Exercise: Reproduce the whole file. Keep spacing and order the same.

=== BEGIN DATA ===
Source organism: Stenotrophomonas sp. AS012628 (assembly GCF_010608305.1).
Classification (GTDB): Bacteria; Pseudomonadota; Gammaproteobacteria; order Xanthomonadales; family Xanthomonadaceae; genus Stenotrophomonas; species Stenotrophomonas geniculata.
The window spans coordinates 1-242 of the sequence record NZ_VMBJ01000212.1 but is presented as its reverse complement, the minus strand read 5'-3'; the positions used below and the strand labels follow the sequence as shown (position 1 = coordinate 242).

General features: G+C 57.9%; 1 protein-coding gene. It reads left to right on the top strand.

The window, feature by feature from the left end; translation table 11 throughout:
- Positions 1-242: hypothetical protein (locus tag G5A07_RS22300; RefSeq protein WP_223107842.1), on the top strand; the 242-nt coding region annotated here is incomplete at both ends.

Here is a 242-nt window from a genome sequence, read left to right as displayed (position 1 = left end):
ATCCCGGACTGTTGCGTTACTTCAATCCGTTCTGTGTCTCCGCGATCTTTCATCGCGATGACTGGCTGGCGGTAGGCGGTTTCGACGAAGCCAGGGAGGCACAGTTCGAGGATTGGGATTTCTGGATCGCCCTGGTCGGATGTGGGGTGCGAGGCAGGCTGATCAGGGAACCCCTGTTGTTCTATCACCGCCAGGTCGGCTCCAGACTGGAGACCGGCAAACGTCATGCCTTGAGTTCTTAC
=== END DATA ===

Source organism: Stenotrophomonas sp. AS012628 (assembly GCF_010608305.1).
Classification (GTDB): Bacteria; Pseudomonadota; Gammaproteobacteria; order Xanthomonadales; family Xanthomonadaceae; genus Stenotrophomonas; species Stenotrophomonas geniculata.
The window spans coordinates 1-242 of the sequence record NZ_VMBJ01000212.1 but is presented as its reverse complement, the minus strand read 5'-3'; the positions used below and the strand labels follow the sequence as shown (position 1 = coordinate 242).

General features: G+C 57.9%; 1 protein-coding gene. It reads left to right on the top strand.

The window, feature by feature from the left end; translation table 11 throughout:
- Positions 1-242: hypothetical protein (locus tag G5A07_RS22300; RefSeq protein WP_223107842.1), on the top strand; the 242-nt coding region annotated here is incomplete at both ends.

Here is a 242-nt window from a genome sequence, read left to right as displayed (position 1 = left end):
ATCCCGGACTGTTGCGTTACTTCAATCCGTTCTGTGTCTCCGCGATCTTTCATCGCGATGACTGGCTGGCGGTAGGCGGTTTCGACGAAGCCAGGGAGGCACAGTTCGAGGATTGGGATTTCTGGATCGCCCTGGTCGGATGTGGGGTGCGAGGCAGGCTGATCAGGGAACCCCTGTTGTTCTATCACCGCCAGGTCGGCTCCAGACTGGAGACCGGCAAACGTCATGCCTTGAGTTCTTAC